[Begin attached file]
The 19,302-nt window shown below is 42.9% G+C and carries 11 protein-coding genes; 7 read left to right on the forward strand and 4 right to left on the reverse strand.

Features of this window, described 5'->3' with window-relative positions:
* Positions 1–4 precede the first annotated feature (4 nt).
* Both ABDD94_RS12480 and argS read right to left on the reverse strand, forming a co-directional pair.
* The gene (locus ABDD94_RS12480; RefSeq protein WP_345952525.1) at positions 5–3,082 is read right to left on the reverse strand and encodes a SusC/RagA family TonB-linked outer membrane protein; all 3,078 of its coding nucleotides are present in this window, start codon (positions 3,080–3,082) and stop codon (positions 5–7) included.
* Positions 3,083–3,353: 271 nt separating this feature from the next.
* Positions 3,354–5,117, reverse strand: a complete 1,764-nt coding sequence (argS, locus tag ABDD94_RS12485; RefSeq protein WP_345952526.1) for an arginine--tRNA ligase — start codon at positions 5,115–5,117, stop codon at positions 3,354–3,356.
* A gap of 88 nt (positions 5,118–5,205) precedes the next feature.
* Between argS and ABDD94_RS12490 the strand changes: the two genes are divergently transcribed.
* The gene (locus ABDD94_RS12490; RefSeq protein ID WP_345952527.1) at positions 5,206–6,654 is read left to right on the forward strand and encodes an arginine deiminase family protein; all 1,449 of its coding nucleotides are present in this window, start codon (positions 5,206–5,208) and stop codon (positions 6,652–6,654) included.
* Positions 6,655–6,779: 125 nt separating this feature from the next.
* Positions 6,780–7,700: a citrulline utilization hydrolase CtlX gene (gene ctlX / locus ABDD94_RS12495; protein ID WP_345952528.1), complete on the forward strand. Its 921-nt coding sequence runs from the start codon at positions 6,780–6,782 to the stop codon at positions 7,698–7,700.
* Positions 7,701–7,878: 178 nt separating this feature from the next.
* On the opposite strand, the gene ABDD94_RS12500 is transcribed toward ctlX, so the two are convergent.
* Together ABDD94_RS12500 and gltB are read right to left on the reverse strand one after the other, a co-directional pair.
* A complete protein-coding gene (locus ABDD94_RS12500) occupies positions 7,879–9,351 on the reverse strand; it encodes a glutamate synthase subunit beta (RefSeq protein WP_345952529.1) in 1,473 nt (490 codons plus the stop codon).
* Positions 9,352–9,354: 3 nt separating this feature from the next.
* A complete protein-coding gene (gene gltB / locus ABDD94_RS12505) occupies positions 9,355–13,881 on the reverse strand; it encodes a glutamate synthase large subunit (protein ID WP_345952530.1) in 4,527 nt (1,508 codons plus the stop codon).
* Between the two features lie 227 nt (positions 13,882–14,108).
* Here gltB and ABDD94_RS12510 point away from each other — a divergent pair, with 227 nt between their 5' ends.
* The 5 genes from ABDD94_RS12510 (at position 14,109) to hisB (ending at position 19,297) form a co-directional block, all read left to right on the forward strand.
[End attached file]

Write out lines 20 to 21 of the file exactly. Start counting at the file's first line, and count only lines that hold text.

* Here gltB and ABDD94_RS12510 point away from each other — a divergent pair, with 227 nt between their 5' ends.
* The 5 genes from ABDD94_RS12510 (at position 14,109) to hisB (ending at position 19,297) form a co-directional block, all read left to right on the forward strand.